Sian McIntyre, then and now.


Letter to My Younger Self: Sian McIntyre

14 October 2021

In a new series of letters from the bank’s leaders to their younger selves, Barclays’ Sian McIntyre reflects on the experiences that have shaped her, how she learned to ignore others’ limiting perceptions – and why she thinks belonging “nowhere yet everywhere” is a gift. 

Dear Sian,

I know that arriving in the UK at the age of eight made you start to realise that you are different. You are going to have to reconcile two very different, but equally wonderful cultures – Nigerian and Welsh. You will soon become the diplomat in the family!

Sadly, for many, because of your background, you will not be ‘enough’. Never let your ambition be clipped by the limiting perception others have of you. Use their lack of belief in you to fuel you and make you work twice as hard. Hard work, grit and determination will be by far the biggest determinants of your success. Sometimes losing is a blessing.


Sian stands beside her mother.

Sian with her mother, Valarie Ladipo, at home in Ibadan, Nigeria in 1978.

Sian is held by her father.

Sian and her father, Professor O A Ladipo.

While your father would rather you got the grades to study medicine, accounting, engineering or law at a prestigious university, his disappointment will be short-lived. Because despite your A-level results, you will qualify as a lawyer at a top law firm, much to the surprise of your teachers! And you will go on to have a career in banking that you can’t even imagine right now.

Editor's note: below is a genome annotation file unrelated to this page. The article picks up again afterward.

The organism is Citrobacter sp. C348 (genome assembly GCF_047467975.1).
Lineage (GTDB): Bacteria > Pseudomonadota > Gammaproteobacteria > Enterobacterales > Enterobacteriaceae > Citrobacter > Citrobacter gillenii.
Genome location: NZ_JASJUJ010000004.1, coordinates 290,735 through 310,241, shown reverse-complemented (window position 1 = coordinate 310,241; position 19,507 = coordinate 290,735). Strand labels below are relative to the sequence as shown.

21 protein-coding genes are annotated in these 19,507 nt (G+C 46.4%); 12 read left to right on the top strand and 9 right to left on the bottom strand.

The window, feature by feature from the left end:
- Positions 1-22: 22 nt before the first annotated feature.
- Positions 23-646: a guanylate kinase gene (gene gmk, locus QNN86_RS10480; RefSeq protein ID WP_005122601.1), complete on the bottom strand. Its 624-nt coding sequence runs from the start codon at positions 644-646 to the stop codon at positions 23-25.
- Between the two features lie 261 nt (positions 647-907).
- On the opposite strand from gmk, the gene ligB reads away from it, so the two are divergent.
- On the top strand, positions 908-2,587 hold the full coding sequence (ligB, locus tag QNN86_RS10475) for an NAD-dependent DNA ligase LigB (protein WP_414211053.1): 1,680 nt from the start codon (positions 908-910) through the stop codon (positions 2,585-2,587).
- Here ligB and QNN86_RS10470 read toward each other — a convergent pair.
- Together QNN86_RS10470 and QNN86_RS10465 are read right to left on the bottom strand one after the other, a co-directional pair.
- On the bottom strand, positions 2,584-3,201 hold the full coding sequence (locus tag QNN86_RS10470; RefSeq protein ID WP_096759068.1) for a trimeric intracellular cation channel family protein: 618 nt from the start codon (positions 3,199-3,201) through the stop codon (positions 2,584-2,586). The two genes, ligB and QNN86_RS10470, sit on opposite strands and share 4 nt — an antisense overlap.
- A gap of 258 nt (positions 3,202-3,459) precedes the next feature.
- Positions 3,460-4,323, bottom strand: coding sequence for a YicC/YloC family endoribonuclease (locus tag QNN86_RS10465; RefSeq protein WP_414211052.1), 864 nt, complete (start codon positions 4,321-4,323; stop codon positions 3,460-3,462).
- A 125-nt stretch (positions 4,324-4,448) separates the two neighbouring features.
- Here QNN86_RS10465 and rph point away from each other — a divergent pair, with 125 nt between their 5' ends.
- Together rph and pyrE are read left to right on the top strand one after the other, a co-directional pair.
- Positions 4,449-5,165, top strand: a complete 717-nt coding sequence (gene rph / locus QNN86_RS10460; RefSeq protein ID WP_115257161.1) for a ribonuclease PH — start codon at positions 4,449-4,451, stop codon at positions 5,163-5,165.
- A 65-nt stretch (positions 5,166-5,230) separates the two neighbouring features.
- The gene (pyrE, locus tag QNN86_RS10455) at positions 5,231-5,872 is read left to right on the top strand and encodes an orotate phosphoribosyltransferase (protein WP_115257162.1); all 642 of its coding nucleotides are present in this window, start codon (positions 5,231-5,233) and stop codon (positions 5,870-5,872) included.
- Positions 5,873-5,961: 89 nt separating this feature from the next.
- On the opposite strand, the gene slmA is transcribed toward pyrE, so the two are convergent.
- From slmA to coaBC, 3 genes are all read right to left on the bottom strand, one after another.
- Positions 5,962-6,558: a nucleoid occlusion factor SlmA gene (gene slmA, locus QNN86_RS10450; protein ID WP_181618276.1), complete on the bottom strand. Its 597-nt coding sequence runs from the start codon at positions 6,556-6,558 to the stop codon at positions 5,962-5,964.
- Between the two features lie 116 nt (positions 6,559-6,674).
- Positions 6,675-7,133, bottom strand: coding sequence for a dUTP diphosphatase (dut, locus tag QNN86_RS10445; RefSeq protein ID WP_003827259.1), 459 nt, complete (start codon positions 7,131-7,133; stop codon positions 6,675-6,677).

I’m sorry to tell you this, but you’ll almost lose your brother in a car crash. Your willingness to constructively challenge doctors and your unstinting belief that he will survive will change the course of his treatment. And he will survive.

You will have three wonderful daughters: the most important gift that life will give you. They’ll be your greatest teachers, helping you understand the importance of empathy, patience, perspective – and above all, the need to listen more. All three of your children will be dyslexic and in learning about neurodiversity you will one day be able to reconcile why you found your studies so hard. And you’ll recognise the superpowers that dyslexia has given you.

Six-year-old Sian sits on a large armchair.

At home in Ibadan, Nigeria, in 1981. 

You will belong nowhere yet everywhere: this is the gift of diversity. It will make you adaptable, resilient and curious about the unfamiliar.

You will belong nowhere yet everywhere: this is the gift of diversity. It will make you adaptable, resilient and curious about the unfamiliar. There will come a time when the pace of change will require this skill in abundance. Your courage to do something different in the pursuit of a better outcome will be critical when trying to change the status quo. Your unqualified belief in an outcome, combined with your diplomatic skills and restless curiosity will be key in your contribution to major business decisions in one of the biggest banks in the UK. Get ready to get comfortable with the uncomfortable!

Everything you achieve in your professional career will be because of the people you work with. Pay it forward in abundance. Your role will be to create the environment in which they flourish – then get the hell out of the way!

I don’t know where your career will ultimately take you but know that you’ll grow every step of the way, from good and bad experiences, and you’ll look back and be proud of what you achieved. You’ll be grateful for the many people you have had the privilege to work with and the positive footprint you’ll leave on the communities you serve.

Let purpose and values always guide you,

Sian poses for a school photo.

10-year-old Sian attending primary school in South Wales, UK.